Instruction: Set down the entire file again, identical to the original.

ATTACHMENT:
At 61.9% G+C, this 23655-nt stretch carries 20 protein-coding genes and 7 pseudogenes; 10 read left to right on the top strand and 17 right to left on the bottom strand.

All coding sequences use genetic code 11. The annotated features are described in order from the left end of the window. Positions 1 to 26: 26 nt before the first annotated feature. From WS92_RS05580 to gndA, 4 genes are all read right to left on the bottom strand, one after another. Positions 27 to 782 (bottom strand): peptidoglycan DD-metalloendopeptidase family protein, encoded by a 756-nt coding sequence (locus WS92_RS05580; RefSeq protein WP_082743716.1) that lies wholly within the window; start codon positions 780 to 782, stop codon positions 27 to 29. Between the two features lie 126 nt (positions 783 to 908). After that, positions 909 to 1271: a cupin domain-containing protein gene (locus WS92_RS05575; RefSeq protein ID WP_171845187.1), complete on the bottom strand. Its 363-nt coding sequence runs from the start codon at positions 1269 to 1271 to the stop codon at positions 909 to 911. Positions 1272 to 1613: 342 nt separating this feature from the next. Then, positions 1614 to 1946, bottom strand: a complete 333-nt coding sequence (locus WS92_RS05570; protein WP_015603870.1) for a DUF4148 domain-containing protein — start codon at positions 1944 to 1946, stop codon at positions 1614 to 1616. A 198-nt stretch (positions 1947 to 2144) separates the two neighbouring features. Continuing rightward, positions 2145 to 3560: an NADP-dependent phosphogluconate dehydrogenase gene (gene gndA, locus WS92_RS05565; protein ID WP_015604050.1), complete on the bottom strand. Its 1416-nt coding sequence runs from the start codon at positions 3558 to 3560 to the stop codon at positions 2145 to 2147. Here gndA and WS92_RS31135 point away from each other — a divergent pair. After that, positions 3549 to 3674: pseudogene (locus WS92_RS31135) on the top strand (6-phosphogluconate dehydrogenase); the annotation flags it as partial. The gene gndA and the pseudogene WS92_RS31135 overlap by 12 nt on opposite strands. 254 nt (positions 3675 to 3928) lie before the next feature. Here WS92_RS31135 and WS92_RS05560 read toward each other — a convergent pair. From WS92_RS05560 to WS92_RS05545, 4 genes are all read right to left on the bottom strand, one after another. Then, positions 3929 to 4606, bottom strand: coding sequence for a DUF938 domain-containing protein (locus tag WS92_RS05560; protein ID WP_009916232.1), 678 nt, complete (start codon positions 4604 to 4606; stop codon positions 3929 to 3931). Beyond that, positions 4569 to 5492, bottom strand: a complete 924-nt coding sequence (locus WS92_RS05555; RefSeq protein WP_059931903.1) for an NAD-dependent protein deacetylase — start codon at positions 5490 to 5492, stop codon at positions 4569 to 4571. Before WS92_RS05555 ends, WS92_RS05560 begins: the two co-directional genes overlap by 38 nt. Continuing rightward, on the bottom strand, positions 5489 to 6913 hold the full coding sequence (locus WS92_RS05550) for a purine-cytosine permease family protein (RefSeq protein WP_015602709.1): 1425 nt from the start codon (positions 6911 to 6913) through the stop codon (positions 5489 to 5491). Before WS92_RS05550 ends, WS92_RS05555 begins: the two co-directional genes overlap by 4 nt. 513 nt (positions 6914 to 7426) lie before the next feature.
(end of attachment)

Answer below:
At 61.9% G+C, this 23655-nt stretch carries 20 protein-coding genes and 7 pseudogenes; 10 read left to right on the top strand and 17 right to left on the bottom strand.

All coding sequences use genetic code 11. The annotated features are described in order from the left end of the window. Positions 1 to 26: 26 nt before the first annotated feature. From WS92_RS05580 to gndA, 4 genes are all read right to left on the bottom strand, one after another. Positions 27 to 782 (bottom strand): peptidoglycan DD-metalloendopeptidase family protein, encoded by a 756-nt coding sequence (locus WS92_RS05580; RefSeq protein WP_082743716.1) that lies wholly within the window; start codon positions 780 to 782, stop codon positions 27 to 29. Between the two features lie 126 nt (positions 783 to 908). After that, positions 909 to 1271: a cupin domain-containing protein gene (locus WS92_RS05575; RefSeq protein ID WP_171845187.1), complete on the bottom strand. Its 363-nt coding sequence runs from the start codon at positions 1269 to 1271 to the stop codon at positions 909 to 911. Positions 1272 to 1613: 342 nt separating this feature from the next. Then, positions 1614 to 1946, bottom strand: a complete 333-nt coding sequence (locus WS92_RS05570; protein WP_015603870.1) for a DUF4148 domain-containing protein — start codon at positions 1944 to 1946, stop codon at positions 1614 to 1616. A 198-nt stretch (positions 1947 to 2144) separates the two neighbouring features. Continuing rightward, positions 2145 to 3560: an NADP-dependent phosphogluconate dehydrogenase gene (gene gndA, locus WS92_RS05565; protein ID WP_015604050.1), complete on the bottom strand. Its 1416-nt coding sequence runs from the start codon at positions 3558 to 3560 to the stop codon at positions 2145 to 2147. Here gndA and WS92_RS31135 point away from each other — a divergent pair. After that, positions 3549 to 3674: pseudogene (locus WS92_RS31135) on the top strand (6-phosphogluconate dehydrogenase); the annotation flags it as partial. The gene gndA and the pseudogene WS92_RS31135 overlap by 12 nt on opposite strands. 254 nt (positions 3675 to 3928) lie before the next feature. Here WS92_RS31135 and WS92_RS05560 read toward each other — a convergent pair. From WS92_RS05560 to WS92_RS05545, 4 genes are all read right to left on the bottom strand, one after another. Then, positions 3929 to 4606, bottom strand: coding sequence for a DUF938 domain-containing protein (locus tag WS92_RS05560; protein ID WP_009916232.1), 678 nt, complete (start codon positions 4604 to 4606; stop codon positions 3929 to 3931). Beyond that, positions 4569 to 5492, bottom strand: a complete 924-nt coding sequence (locus WS92_RS05555; RefSeq protein WP_059931903.1) for an NAD-dependent protein deacetylase — start codon at positions 5490 to 5492, stop codon at positions 4569 to 4571. Before WS92_RS05555 ends, WS92_RS05560 begins: the two co-directional genes overlap by 38 nt. Continuing rightward, on the bottom strand, positions 5489 to 6913 hold the full coding sequence (locus WS92_RS05550) for a purine-cytosine permease family protein (RefSeq protein WP_015602709.1): 1425 nt from the start codon (positions 6911 to 6913) through the stop codon (positions 5489 to 5491). Before WS92_RS05550 ends, WS92_RS05555 begins: the two co-directional genes overlap by 4 nt. 513 nt (positions 6914 to 7426) lie before the next feature.